Elliott points to two main problems that are fueling the company’s underperformance – a failure to invest more aggressively in its strong asset base and subsequent store sales growth, both of which Elliott believes were compounded by poor corporate governance and poor investor relations. The company’s failure to invest more aggressively was the main driver. For several decades after its inception, Public Storage invested heavily in expanding its branch base, so by 2010 it owned more than five times as many self-storage facilities in the US as its largest competitor and still only owned 5%. the square footage of the industry. With a pristine balance sheet, access to capital, high incremental ROI, an operational competitive advantage, and a highly fragmented industry with undemanding competition to acquire or evolve, Public Storage was prepared to dominate the next decade, but it couldn’t. Since then, however, the company has been overinvested by its competitors, who increased their branch counts by 150%, while PSA’s market share decreased from 2.5x to 1.4x compared to its closest competitor. In addition, the company lags far behind its competitors when it comes to entering third-party management, which offers competitors minimal upfront capital and incremental “effective scaling” through regional market shares and better decision-making opportunities. The company finally got into this business, but far too late and too slow for Elliott’s liking. However, the company still has an industry-leading platform and base of real estate that enables high-yield development. Elliott therefore believes that increasing investment to levels that are in line with their relative magnitudes should result in accelerated growth.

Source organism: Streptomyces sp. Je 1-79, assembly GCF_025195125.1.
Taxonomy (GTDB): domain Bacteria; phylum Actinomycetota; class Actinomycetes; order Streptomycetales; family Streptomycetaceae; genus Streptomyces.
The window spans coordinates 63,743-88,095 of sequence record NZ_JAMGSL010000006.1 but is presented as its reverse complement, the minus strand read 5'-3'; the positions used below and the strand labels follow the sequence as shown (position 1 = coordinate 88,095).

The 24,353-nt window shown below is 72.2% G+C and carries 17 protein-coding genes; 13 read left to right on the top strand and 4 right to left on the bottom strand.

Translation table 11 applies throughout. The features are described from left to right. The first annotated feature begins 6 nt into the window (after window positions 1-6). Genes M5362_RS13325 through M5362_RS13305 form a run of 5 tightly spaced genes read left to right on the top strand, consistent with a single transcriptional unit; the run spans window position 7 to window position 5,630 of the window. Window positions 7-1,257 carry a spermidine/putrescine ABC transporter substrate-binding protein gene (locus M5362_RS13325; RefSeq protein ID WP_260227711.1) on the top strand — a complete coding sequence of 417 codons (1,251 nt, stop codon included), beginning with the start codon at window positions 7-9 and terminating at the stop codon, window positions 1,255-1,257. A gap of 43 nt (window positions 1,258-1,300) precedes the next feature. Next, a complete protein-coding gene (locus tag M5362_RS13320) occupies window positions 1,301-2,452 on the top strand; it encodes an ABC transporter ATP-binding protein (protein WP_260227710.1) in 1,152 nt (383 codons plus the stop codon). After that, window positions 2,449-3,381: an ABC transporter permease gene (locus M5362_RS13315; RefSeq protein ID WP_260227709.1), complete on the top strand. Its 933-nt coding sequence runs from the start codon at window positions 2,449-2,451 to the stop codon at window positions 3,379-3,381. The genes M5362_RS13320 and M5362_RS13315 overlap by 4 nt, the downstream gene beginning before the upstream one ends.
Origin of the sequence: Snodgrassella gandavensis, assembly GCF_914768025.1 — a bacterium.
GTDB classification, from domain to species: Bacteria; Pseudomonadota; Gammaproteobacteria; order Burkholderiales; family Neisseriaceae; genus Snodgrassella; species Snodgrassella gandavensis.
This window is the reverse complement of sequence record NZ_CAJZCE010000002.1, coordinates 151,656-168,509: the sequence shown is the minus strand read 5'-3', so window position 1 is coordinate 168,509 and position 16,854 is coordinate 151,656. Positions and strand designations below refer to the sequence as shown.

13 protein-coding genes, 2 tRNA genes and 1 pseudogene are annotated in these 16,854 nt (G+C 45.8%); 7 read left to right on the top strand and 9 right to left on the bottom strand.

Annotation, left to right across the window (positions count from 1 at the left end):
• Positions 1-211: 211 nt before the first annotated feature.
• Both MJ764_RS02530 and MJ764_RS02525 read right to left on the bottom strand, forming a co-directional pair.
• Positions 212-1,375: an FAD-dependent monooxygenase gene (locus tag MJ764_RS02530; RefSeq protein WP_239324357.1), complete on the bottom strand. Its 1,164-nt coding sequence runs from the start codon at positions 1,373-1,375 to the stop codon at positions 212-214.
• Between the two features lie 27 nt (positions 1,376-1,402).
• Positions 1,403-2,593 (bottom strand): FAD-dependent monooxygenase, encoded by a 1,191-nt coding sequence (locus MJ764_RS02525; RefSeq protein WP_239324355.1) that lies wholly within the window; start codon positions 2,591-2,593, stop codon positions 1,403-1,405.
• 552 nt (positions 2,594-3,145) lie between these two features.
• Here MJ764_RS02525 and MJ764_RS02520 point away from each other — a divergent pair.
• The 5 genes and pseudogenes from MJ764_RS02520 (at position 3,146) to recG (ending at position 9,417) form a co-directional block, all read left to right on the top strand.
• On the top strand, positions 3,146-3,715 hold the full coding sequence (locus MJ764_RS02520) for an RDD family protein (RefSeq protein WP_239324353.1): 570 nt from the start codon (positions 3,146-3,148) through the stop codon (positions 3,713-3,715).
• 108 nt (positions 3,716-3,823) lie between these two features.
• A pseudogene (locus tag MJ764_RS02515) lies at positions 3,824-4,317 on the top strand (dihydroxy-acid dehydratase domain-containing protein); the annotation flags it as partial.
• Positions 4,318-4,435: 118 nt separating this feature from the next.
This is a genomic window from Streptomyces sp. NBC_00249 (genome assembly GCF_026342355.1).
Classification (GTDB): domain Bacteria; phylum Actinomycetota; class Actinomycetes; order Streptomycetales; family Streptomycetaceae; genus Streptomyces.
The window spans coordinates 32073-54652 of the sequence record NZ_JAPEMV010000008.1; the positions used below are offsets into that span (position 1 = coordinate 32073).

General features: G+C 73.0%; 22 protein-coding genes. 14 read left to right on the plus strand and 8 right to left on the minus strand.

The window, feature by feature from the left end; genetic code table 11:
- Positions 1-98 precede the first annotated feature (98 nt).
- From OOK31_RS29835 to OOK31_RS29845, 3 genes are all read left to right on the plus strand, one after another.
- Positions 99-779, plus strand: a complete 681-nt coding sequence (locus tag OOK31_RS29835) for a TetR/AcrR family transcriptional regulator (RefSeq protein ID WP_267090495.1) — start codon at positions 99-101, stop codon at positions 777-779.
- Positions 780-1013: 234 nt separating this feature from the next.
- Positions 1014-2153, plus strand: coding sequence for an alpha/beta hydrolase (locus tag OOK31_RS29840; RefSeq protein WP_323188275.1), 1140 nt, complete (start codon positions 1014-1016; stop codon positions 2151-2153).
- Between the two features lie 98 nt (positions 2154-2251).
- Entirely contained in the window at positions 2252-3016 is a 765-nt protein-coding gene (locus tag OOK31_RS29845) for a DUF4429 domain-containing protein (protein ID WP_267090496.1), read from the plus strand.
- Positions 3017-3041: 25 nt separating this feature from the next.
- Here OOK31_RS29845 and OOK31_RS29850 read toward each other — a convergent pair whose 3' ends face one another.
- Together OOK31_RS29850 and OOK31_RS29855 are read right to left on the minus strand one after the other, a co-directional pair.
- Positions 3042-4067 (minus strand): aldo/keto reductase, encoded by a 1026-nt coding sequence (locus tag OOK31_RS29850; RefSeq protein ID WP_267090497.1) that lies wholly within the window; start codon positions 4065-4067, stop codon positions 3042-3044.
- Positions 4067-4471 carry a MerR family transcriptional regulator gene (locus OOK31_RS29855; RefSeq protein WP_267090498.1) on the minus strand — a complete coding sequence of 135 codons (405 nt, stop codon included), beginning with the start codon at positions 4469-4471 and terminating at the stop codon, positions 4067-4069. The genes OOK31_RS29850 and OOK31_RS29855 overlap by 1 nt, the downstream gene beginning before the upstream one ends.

Delayed revenue growth in the same business is the second reason Elliott believes the company has outperformed its competitors. Elliott’s research and experience shows that the company lags behind its competitors in terms of customer experience and that the company’s pricing optimization algorithm is too sensitive to changes in occupancy, preventing it from maximizing revenue. Elliott believes that targeted spending increases across the store base will result in stronger sales growth and enable public warehousing to thrive and compete. By investing in its people, Public Storage can improve the customer experience and drive growth to match and ultimately outperform its competitors.